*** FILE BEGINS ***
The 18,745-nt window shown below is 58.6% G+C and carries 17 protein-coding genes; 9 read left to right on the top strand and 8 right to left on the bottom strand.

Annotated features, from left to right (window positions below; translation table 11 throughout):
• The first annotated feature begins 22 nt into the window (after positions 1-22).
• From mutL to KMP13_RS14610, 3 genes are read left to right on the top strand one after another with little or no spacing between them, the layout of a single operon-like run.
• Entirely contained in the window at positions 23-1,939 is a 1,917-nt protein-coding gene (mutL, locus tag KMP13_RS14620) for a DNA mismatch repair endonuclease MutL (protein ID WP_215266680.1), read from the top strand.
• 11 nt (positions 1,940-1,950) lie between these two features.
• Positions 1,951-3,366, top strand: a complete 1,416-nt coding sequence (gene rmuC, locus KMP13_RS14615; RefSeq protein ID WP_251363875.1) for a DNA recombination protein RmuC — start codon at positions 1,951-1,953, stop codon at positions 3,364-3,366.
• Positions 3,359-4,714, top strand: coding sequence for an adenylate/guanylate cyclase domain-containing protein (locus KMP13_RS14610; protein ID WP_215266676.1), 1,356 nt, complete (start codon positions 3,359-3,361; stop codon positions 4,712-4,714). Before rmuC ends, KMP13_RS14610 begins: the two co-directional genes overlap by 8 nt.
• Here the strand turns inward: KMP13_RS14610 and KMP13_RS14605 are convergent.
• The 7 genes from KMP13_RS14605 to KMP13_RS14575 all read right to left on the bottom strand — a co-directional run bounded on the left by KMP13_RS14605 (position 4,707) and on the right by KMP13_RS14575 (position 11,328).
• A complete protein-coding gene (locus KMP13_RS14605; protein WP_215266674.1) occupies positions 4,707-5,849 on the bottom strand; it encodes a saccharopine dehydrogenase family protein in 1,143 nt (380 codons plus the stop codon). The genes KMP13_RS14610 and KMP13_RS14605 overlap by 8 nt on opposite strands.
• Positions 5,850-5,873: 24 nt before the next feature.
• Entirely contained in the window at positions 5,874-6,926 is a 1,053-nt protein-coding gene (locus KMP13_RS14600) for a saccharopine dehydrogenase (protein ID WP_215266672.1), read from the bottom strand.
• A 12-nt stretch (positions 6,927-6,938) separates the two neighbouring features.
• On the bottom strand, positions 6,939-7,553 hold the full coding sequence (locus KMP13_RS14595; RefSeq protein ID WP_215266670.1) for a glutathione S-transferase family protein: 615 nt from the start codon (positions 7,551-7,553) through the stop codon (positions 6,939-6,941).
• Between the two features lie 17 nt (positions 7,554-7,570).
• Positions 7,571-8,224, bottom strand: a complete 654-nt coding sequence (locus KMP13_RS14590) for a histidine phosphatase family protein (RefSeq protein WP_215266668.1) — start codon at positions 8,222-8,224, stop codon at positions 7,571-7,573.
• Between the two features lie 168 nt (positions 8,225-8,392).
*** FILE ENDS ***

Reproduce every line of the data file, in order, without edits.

The 18,745-nt window shown below is 58.6% G+C and carries 17 protein-coding genes; 9 read left to right on the top strand and 8 right to left on the bottom strand.

Annotated features, from left to right (window positions below; translation table 11 throughout):
• The first annotated feature begins 22 nt into the window (after positions 1-22).
• From mutL to KMP13_RS14610, 3 genes are read left to right on the top strand one after another with little or no spacing between them, the layout of a single operon-like run.
• Entirely contained in the window at positions 23-1,939 is a 1,917-nt protein-coding gene (mutL, locus tag KMP13_RS14620) for a DNA mismatch repair endonuclease MutL (protein ID WP_215266680.1), read from the top strand.
• 11 nt (positions 1,940-1,950) lie between these two features.
• Positions 1,951-3,366, top strand: a complete 1,416-nt coding sequence (gene rmuC, locus KMP13_RS14615; RefSeq protein ID WP_251363875.1) for a DNA recombination protein RmuC — start codon at positions 1,951-1,953, stop codon at positions 3,364-3,366.
• Positions 3,359-4,714, top strand: coding sequence for an adenylate/guanylate cyclase domain-containing protein (locus KMP13_RS14610; protein ID WP_215266676.1), 1,356 nt, complete (start codon positions 3,359-3,361; stop codon positions 4,712-4,714). Before rmuC ends, KMP13_RS14610 begins: the two co-directional genes overlap by 8 nt.
• Here the strand turns inward: KMP13_RS14610 and KMP13_RS14605 are convergent.
• The 7 genes from KMP13_RS14605 to KMP13_RS14575 all read right to left on the bottom strand — a co-directional run bounded on the left by KMP13_RS14605 (position 4,707) and on the right by KMP13_RS14575 (position 11,328).
• A complete protein-coding gene (locus KMP13_RS14605; protein WP_215266674.1) occupies positions 4,707-5,849 on the bottom strand; it encodes a saccharopine dehydrogenase family protein in 1,143 nt (380 codons plus the stop codon). The genes KMP13_RS14610 and KMP13_RS14605 overlap by 8 nt on opposite strands.
• Positions 5,850-5,873: 24 nt before the next feature.
• Entirely contained in the window at positions 5,874-6,926 is a 1,053-nt protein-coding gene (locus KMP13_RS14600) for a saccharopine dehydrogenase (protein ID WP_215266672.1), read from the bottom strand.
• A 12-nt stretch (positions 6,927-6,938) separates the two neighbouring features.
• On the bottom strand, positions 6,939-7,553 hold the full coding sequence (locus KMP13_RS14595; RefSeq protein ID WP_215266670.1) for a glutathione S-transferase family protein: 615 nt from the start codon (positions 7,551-7,553) through the stop codon (positions 6,939-6,941).
• Between the two features lie 17 nt (positions 7,554-7,570).
• Positions 7,571-8,224, bottom strand: a complete 654-nt coding sequence (locus KMP13_RS14590) for a histidine phosphatase family protein (RefSeq protein WP_215266668.1) — start codon at positions 8,222-8,224, stop codon at positions 7,571-7,573.
• Between the two features lie 168 nt (positions 8,225-8,392).